Late in the afternoon the owner of Azra's shop (her husband) drops by to get the specs on a laser printer cartridge we need replaced. He brought along his daughter, a cute 8-year-old with missing teeth. She's learning English and sang some songs for us. (Azra herself is a very pretty brunette with a lovely smile.)
We learn today that a bombshell is about to hit. Local landowners have contracts for 50 pfennigs per square meter per month. That should have been per year. How the contracting people in Lukavac are going to handle this I haven't a clue.
Warrior Main (LTC Briscoe) calls and asks how often the river goes dry in the summer. We know it gets low, and will check with the locals.
I got a letter from the Wisconsin Geological and Natural History Survey about the 1997 Geological Society of America meeting in Madison. There is life (and work!) after this deployment.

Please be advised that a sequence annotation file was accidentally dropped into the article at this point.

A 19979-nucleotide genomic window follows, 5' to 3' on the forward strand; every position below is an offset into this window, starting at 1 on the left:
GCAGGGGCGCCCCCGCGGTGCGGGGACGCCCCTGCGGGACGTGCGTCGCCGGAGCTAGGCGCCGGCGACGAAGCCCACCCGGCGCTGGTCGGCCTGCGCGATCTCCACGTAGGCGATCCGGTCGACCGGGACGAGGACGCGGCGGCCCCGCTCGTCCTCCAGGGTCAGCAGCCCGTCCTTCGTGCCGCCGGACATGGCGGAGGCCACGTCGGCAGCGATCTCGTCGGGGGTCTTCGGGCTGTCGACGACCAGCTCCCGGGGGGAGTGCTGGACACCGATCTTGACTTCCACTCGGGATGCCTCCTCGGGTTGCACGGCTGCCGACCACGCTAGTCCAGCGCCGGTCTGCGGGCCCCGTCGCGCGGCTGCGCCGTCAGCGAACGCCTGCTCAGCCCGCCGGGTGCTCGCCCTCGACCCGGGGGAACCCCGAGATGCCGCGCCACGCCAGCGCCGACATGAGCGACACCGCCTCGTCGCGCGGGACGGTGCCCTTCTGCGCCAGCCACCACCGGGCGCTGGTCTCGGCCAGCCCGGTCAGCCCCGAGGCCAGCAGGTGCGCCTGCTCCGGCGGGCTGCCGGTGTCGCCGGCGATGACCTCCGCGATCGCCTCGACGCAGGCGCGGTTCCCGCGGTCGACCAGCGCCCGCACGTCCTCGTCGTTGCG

Up at 0540. Miller and Hadrick go with the S-3 to Milici, then to Brigade to go to Pale tomorrow for a meeting. They will need our vehicle, so I drive for Chief Kennedy. I get stuck with a nasty job - meet with the mayor of Vlasenica and tell him that we have decided to use the sewage pit - period. he mayor plays dumb at first, as if he had no idea what this was about, very weird, since I had been with him before when we discussed it. He starts making vague hints of renewed violence (over a sewage pit?). We hear various things about the pit: it wasn't properly agreed upon and it will pollute the river. That's rich. People here think that if they can't see where things go into the river, they don't exist. The water seeping out of the lagoon is probably cleaner than the river. The real fear is that Moslem sewage will be stored on the Serbian side.